Children’s Book Writing Requires Skill and Perseverance
It is not easy to become a published author of children’s books. Children’s book authors must work on their craft and be savvy about getting their work published—otherwise, the rejection pile awaits their hard work.
These recommendations will make it easier to become a published book writer
Become Familiar with Children’s Book Writing
Reading published children’s books is an education. Your work needs to appeal to children. Learn how to communicate with your audience by reading children’s literature.
A more formal education is also an option. Take a class, or get a degree in writing for children, if you have the time and money. Vermont College offers a graduate degree in writing for children that only requires 11 days on campus per semester. Check it out along with other nearby options.
Learn about Publishing
Finding out how and where to submit your manuscripts is an important part of the process. Check out the Children’s Writer’s and Illustrator’s Market and Writer’s & Illustrator’s Guide to Children’s Book Publishers and Agents. These reference resources contain useful information about publishing.
Read other books about publishing such as the Complete Idiot’s Guide to Publishing Children’s Books. Other publishing resources include the Literary Marketplace, Publishers Weekly, and Writer’s Market.
Consider Joining an Organization
Join the Children’s Book Council and/or the Society of Children’s Book Writers and Illustrators. SCBWI’s website is: www.scbwi.org. You may also be able to find a SCBWI advisor in your state and/or a writers’ group. By joining the national organization, you automatically become a member of its state affiliate. SCBWI holds workshops and conferences.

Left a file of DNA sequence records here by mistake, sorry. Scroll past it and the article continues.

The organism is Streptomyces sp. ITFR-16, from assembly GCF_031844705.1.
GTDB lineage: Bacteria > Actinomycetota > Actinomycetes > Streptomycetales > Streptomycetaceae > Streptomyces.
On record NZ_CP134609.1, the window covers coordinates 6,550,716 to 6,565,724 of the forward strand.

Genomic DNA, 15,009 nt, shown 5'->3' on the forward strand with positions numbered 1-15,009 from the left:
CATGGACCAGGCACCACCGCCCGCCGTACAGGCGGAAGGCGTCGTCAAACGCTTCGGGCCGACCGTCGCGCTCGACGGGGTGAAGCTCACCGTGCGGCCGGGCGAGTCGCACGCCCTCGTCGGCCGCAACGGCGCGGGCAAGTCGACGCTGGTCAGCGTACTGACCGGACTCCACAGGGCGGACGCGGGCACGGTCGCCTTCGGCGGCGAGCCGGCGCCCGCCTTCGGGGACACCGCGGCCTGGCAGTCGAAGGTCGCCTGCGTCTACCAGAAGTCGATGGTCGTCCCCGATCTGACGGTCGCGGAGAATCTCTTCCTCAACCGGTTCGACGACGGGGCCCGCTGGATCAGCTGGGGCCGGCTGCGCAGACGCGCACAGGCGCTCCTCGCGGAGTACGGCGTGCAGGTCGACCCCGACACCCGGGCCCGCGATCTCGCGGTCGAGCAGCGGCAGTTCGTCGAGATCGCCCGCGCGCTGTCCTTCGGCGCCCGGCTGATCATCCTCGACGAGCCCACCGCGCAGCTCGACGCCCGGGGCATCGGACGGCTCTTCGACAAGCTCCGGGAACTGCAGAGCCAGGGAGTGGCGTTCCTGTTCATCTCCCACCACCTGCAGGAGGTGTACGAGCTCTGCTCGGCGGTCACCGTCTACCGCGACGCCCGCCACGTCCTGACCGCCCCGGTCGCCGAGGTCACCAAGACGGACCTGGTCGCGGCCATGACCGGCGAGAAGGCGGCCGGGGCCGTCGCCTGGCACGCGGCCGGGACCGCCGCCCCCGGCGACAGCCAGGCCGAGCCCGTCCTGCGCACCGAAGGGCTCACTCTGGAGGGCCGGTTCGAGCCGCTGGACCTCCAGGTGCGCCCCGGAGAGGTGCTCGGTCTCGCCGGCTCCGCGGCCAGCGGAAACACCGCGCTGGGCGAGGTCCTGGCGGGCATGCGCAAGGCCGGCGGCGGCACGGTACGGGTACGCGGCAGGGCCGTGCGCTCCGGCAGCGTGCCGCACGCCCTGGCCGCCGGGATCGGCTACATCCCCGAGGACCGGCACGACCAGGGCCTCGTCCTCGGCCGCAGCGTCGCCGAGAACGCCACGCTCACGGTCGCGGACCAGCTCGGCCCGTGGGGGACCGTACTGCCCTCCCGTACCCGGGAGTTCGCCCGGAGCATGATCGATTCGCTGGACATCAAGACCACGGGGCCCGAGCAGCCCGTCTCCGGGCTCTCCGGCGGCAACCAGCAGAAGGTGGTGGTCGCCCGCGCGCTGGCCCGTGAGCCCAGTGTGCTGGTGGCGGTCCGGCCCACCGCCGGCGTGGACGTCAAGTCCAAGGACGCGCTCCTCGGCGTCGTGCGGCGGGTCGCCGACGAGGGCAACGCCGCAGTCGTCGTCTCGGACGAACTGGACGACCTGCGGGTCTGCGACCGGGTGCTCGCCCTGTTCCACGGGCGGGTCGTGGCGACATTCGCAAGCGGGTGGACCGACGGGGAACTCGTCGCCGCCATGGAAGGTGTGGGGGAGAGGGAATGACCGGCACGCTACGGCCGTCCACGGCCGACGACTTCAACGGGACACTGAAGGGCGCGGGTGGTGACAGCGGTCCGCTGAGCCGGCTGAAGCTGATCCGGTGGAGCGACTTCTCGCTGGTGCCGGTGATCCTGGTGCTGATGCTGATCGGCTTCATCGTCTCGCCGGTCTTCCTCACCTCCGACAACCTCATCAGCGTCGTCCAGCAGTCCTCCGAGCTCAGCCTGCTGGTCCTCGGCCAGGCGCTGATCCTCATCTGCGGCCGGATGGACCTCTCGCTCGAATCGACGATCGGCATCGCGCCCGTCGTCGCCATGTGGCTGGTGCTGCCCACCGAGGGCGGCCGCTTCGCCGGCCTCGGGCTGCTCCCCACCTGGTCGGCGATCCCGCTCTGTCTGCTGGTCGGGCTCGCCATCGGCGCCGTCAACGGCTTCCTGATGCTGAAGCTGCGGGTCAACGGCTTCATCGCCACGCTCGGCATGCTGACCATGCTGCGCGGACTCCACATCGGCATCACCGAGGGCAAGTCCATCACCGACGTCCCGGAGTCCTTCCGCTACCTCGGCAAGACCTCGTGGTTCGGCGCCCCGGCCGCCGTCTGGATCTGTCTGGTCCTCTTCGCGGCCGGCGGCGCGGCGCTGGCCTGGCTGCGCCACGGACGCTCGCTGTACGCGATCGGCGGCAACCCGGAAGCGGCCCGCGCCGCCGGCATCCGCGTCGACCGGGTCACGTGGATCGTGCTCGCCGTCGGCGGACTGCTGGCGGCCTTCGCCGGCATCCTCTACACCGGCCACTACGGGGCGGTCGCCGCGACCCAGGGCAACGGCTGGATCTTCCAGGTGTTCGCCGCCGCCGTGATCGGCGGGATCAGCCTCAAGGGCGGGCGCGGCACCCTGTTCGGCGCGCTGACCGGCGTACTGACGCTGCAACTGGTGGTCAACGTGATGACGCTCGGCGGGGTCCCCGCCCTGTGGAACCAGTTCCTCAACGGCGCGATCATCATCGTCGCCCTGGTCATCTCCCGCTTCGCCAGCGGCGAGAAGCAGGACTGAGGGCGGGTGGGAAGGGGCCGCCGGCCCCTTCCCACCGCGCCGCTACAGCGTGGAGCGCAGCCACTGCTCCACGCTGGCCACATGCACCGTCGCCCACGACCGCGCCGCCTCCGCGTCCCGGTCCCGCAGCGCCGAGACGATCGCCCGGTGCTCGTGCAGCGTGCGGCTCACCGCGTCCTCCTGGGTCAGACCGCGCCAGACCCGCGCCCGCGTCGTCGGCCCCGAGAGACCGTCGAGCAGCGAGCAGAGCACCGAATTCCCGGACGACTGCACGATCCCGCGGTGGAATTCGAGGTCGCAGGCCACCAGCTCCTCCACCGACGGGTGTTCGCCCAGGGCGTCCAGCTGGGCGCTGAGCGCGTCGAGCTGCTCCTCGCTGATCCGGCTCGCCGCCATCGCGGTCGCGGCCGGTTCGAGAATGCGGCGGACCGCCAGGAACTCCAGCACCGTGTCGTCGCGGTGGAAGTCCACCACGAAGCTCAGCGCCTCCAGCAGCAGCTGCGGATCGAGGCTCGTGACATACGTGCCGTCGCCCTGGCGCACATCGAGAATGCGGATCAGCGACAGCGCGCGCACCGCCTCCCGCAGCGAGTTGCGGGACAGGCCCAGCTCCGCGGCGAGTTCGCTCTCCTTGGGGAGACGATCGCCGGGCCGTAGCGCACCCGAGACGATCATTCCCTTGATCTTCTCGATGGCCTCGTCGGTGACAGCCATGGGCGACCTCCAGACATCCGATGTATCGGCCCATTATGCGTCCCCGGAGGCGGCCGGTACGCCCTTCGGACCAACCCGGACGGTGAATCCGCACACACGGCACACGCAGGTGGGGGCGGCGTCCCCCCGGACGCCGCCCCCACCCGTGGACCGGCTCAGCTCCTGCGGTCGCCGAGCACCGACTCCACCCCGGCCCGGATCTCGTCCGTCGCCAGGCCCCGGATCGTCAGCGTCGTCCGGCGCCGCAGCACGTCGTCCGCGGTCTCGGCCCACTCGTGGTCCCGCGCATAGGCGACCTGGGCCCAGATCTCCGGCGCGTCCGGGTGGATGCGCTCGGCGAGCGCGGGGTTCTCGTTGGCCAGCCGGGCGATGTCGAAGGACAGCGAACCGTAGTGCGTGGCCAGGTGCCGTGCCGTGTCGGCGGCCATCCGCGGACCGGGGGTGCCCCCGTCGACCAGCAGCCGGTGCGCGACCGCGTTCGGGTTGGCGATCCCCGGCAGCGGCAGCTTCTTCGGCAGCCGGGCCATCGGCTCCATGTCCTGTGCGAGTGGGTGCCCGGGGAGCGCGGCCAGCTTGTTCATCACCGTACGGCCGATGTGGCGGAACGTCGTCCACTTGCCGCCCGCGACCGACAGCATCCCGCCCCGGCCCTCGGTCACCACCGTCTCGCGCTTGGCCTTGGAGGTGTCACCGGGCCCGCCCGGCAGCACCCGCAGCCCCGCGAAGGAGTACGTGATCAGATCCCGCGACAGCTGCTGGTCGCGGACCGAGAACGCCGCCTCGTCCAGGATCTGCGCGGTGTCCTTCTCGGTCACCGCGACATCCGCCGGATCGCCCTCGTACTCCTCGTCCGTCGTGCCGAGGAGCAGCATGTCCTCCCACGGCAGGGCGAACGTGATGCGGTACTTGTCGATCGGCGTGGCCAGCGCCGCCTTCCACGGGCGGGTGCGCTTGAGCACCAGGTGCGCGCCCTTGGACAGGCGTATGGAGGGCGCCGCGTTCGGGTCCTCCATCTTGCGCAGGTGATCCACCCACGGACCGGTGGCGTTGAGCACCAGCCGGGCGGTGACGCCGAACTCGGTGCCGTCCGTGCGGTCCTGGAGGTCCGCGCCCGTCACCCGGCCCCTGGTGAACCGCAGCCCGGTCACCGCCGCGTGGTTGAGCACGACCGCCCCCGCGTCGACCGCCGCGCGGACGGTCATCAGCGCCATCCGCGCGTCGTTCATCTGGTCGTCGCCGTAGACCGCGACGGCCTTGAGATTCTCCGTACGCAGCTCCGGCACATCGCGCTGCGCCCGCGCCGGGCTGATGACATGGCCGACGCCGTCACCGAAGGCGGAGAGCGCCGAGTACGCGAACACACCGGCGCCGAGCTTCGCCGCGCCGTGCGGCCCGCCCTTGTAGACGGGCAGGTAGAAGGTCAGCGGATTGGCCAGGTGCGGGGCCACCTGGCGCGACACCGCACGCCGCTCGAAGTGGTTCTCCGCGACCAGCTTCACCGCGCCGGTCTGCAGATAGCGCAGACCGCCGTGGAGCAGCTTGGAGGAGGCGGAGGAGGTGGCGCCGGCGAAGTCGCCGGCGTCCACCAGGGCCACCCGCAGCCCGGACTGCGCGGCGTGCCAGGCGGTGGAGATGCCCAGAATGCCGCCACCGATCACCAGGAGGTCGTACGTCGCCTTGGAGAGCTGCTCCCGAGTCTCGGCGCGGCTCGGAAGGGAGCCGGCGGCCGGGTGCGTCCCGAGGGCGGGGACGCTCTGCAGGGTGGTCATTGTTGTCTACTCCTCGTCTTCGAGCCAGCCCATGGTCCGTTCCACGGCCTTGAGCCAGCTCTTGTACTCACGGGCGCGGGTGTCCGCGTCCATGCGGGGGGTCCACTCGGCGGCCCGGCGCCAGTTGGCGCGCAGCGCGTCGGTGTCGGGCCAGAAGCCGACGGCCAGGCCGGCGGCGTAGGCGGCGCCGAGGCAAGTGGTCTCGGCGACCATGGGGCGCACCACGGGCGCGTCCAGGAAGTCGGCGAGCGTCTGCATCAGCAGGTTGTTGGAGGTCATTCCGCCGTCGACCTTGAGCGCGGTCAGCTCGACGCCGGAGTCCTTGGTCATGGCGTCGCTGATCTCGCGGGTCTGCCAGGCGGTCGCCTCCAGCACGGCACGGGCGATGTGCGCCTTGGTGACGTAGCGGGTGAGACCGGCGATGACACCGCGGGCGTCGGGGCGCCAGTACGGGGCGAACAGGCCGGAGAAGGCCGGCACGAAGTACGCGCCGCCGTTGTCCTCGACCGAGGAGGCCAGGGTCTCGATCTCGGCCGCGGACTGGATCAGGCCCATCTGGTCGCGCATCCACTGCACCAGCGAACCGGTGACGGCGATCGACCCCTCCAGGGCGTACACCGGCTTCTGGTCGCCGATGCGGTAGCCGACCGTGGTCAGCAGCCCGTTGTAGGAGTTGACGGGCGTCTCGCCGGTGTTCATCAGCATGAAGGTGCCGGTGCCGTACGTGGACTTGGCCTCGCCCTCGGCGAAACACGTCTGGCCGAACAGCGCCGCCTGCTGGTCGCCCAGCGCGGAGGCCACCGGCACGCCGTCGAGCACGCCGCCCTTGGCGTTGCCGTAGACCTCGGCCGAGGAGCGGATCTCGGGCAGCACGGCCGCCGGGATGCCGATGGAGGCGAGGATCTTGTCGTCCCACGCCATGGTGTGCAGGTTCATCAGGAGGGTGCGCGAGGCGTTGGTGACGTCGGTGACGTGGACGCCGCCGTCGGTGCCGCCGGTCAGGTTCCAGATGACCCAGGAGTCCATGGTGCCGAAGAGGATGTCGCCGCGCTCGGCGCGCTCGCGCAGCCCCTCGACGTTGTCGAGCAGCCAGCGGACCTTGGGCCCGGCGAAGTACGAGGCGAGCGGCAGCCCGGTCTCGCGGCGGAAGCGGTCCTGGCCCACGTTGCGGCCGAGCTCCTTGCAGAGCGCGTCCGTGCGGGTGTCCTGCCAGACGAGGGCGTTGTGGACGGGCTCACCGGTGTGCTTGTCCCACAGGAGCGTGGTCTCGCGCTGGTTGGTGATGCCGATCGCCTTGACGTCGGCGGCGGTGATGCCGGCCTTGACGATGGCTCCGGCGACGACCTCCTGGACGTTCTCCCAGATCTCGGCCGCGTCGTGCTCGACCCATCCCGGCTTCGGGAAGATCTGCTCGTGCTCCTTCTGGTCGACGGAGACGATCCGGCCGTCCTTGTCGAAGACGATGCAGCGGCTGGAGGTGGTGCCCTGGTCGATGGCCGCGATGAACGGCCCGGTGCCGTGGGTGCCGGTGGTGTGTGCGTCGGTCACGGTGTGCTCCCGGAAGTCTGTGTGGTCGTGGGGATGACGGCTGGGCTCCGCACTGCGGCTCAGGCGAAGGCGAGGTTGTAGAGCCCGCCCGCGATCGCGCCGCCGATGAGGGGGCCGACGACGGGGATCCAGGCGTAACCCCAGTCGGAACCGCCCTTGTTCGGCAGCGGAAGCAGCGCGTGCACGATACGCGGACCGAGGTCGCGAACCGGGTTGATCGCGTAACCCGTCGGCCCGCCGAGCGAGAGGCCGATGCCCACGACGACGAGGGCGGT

Write What You Want
Do not try to follow a trend. Be authentic. Your authenticity will shine when you write what you want and know, not what you think will sell.
Get Feedback about Your Writing/Manuscript
Feedback can improve your writing. Get feedback through a writers’ group, workshop, or other resource such as the Highlights Foundation which helps authors and illustrators of children’s literature hone their craft.
Get Professional Assistance
Professional assistance is helpful when a writer deals with publishers. SCBWI has a list of agents. If you cannot afford a lawyer, join the Writers Union. It offers a contract review service.
Adhere to Publishers’ Guidelines
Learn how to write query letters. Query letters are your marketing pitch. After you have identified potential publishers, follow their submission guidelines. Only contact editors if the submission guidelines permit.
Use the Feedback from Editors
Personal rejection letters from editors are an educational resource. You will learn about their preferences and how to improve your work from this feedback. Keep a record, so you have this information for available reference.
Do not get discouraged by rejection letters. Getting published is not easy, and all published writers get rejection letters. You can realize your dream with persistent commitment.
- Published in Writing & Editing Resources